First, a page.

Moloch The Owl God

The True History Of Moloch, The Ancient God Of Child Sacrifice

Published October 2, 2021
Updated April 2, 2024

Perhaps no pagan deity was as reviled as Moloch, a god whose cult reportedly sacrificed children in a furnace set inside the belly of a bronze bull.

Throughout antiquity, sacrifice might have been utilized in times of great strife. But one cult stands out from the rest for its brutality: the cult of Moloch, the alleged Canaanite god of child sacrifice.

The cult of Moloch, or Molech, is said to have boiled children alive in the bowels of a big, bronze statue with the body of a man and the head of a bull. Offerings, at least according to some inscriptions in the Hebrew Bible, were to be reaped through either fire or war — and it’s rumored that devotees can still be found to this day.

Who Is Moloch And Who Prayed To Him?

Illustration Of Moloch

Wikimedia CommonsEighteenth-century depiction of the Moloch idol, “The idol Moloch with seven chambers or chapels.” It was believed these statues had seven chambers, one of which was reserved for child sacrifices.

Although historical and archaeological communities still debate Moloch’s identity and influence, he seems to have been a god of the Canaanites, which was a religion born out of a combination of ancient Semitic faiths.

What’s known about Moloch largely comes from Judaic texts outlawing the worship of him and the writings of ancient Greek and Roman authors.

The cult of Moloch is believed to have been practiced by the people of the Levant region from at least the early Bronze Age, and images of his bullish head with a child burning in his belly persist until the medieval times.

His name likely derives from the Hebrew word melech, which usually stands for “king.” There are also references to a Molock in Ancient Greek translations of old Judaic texts as well. These date back to the Second Temple period between 516 B.C. and 70 C.E., before the Second Temple of Jerusalem was destroyed by the Romans.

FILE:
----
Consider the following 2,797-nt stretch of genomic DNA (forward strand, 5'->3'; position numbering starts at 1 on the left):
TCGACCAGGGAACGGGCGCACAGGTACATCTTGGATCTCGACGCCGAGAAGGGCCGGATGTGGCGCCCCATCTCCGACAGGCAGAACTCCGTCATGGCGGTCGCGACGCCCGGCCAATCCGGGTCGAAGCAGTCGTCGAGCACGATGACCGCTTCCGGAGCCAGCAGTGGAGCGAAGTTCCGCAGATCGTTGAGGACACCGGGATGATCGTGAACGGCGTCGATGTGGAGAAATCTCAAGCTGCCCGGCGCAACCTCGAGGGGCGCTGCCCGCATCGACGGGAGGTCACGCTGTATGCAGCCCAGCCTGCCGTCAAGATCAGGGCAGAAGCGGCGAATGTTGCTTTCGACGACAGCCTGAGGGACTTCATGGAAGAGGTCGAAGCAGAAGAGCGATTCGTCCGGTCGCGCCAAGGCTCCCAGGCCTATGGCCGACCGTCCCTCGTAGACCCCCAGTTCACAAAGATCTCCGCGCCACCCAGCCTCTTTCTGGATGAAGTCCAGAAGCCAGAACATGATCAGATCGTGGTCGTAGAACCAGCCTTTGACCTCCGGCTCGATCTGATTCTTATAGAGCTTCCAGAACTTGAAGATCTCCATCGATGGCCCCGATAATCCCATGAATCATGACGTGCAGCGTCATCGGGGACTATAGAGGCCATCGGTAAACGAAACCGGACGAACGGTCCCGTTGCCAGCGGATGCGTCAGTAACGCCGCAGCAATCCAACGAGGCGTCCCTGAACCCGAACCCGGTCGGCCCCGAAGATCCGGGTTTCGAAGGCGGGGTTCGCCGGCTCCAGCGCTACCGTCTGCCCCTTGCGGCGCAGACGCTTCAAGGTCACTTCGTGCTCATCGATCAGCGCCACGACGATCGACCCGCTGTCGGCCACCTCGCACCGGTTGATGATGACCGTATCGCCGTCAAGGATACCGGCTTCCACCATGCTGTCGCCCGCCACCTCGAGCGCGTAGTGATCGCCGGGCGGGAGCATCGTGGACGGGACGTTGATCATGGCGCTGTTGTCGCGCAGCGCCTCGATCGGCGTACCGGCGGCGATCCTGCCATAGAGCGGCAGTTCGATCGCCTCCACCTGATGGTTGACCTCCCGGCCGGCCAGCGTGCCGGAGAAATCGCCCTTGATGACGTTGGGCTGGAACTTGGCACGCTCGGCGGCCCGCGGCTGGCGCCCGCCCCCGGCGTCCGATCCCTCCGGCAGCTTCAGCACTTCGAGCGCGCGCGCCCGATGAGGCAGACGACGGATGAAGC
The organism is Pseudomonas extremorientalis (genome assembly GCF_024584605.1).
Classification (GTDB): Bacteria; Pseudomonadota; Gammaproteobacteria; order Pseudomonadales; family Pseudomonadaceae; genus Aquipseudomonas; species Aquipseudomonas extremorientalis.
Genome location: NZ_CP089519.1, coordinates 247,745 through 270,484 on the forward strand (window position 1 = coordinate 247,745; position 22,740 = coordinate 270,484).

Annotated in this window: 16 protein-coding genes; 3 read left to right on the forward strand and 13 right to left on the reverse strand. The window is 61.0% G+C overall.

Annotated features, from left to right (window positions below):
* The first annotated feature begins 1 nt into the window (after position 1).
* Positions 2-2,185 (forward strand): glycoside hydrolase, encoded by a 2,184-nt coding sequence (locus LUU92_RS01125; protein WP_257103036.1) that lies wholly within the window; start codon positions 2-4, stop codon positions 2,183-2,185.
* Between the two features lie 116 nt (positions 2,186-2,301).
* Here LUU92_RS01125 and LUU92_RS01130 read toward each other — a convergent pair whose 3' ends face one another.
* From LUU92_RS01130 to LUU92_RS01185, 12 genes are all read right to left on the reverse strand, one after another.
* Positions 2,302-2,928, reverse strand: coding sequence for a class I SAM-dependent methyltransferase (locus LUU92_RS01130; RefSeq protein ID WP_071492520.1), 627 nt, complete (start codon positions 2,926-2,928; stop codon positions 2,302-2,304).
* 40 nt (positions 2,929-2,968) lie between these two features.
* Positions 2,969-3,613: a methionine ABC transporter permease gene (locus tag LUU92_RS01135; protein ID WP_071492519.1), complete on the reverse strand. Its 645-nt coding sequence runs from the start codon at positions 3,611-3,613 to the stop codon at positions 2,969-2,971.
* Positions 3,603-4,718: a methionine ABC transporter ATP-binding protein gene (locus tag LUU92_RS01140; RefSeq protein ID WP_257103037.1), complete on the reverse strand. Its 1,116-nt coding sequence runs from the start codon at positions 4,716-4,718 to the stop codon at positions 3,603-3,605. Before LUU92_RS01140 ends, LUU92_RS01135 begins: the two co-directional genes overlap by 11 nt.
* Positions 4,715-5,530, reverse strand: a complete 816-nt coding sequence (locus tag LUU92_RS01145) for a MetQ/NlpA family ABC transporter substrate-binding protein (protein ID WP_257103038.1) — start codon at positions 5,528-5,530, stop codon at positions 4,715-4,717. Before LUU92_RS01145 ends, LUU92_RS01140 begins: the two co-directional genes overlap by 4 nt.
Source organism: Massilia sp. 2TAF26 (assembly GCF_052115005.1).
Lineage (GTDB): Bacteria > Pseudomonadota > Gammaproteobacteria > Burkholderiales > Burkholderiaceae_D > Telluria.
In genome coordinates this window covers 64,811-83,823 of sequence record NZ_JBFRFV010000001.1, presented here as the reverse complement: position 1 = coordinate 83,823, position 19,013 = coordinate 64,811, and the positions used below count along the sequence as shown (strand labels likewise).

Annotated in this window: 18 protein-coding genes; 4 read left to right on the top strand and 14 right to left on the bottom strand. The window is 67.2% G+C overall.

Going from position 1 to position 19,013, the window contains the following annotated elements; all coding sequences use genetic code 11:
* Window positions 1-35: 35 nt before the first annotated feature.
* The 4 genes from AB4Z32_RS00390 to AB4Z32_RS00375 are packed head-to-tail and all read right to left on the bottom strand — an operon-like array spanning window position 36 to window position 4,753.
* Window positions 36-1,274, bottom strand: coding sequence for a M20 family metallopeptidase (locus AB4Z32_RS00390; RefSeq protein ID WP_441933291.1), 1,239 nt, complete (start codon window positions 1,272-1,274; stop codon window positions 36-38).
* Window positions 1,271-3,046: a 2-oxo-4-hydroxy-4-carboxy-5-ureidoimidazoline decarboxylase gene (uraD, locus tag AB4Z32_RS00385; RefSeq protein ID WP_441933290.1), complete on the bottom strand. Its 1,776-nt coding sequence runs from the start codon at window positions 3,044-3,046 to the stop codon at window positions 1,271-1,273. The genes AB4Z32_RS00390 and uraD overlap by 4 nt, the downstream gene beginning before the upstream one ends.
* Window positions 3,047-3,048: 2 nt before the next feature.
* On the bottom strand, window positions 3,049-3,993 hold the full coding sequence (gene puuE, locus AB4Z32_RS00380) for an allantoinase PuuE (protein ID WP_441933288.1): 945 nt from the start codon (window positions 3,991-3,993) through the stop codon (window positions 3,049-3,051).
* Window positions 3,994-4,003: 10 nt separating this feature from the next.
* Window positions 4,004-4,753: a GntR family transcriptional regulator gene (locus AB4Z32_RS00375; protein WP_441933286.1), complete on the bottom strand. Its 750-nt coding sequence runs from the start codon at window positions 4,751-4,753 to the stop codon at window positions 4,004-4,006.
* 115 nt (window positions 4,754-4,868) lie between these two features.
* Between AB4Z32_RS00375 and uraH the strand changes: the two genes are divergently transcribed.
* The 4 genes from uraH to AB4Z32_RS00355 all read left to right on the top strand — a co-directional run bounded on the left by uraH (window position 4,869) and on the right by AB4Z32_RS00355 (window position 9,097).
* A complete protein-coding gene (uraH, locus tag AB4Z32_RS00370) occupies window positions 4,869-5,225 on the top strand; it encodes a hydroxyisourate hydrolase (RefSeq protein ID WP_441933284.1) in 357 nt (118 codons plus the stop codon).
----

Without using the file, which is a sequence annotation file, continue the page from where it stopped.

Tophet Of Salammbo

Wikimedia CommonsStone slabs in the tophet of Salammbó, which was covered by a vault built in the Roman period. This is one of the tophets Carthaginians would sacrifice children in.

Moloch is most frequently referred to in Leviticus. Here is a passage from Leviticus 18:21, condemning child sacrifice, “Do not allow any of your children to be offered to Molech.”

Passages in Kings, Isaiah, and Jeremiah also refer to a tophet, which has been defined as both a location in ancient Jerusalem where there was a special bronze statue internally heated by fire, or the statue itself — into which children were apparently thrown for sacrifice.

Medieval French Rabbi Shlomo Yitzchaki, otherwise known as Rashi, wrote an extensive commentary on these passages in the 12th century. As he wrote:

“Topheth is Moloch, which was made of brass; and they heated him from his lower parts; and his hands being stretched out, and made hot, they put the child between his hands, and it was burnt; when it vehemently cried out; but the priests beat a drum, that the father might not hear the voice of his son, and his heart might not be moved.”

Comparing Ancient Hebrew And Greek Texts

An Offering To Moloch

Wikimedia CommonsAn illustration from Charles Foster’s 1897, Bible Pictures and What They Teach Us, depicting an offering to Moloch.

Scholars have compared these Biblical references to later Greek and Latin accounts which also spoke of fire-centric child sacrifices in the Carthaginian city of Punic. Plutarch, for instance, wrote of burning children as an offering to Ba’al Hammon, a chief god in Carthage who was responsible for the weather and agriculture.

While scholars are still debating whether or not the Carthaginian practice of child sacrifice differed from the cult of Moloch, it’s generally believed that Carthage only sacrificed children when it was absolutely necessary — like during an especially bad draught — whereas the cult of Moloch might have sacrificed more regularly.

Then again, some researchers argue that neither of these cults sacrificed children at all and that “passing through the fire” was a poetic term that most likely referred to initiation rites that may have been painful, but not deadly.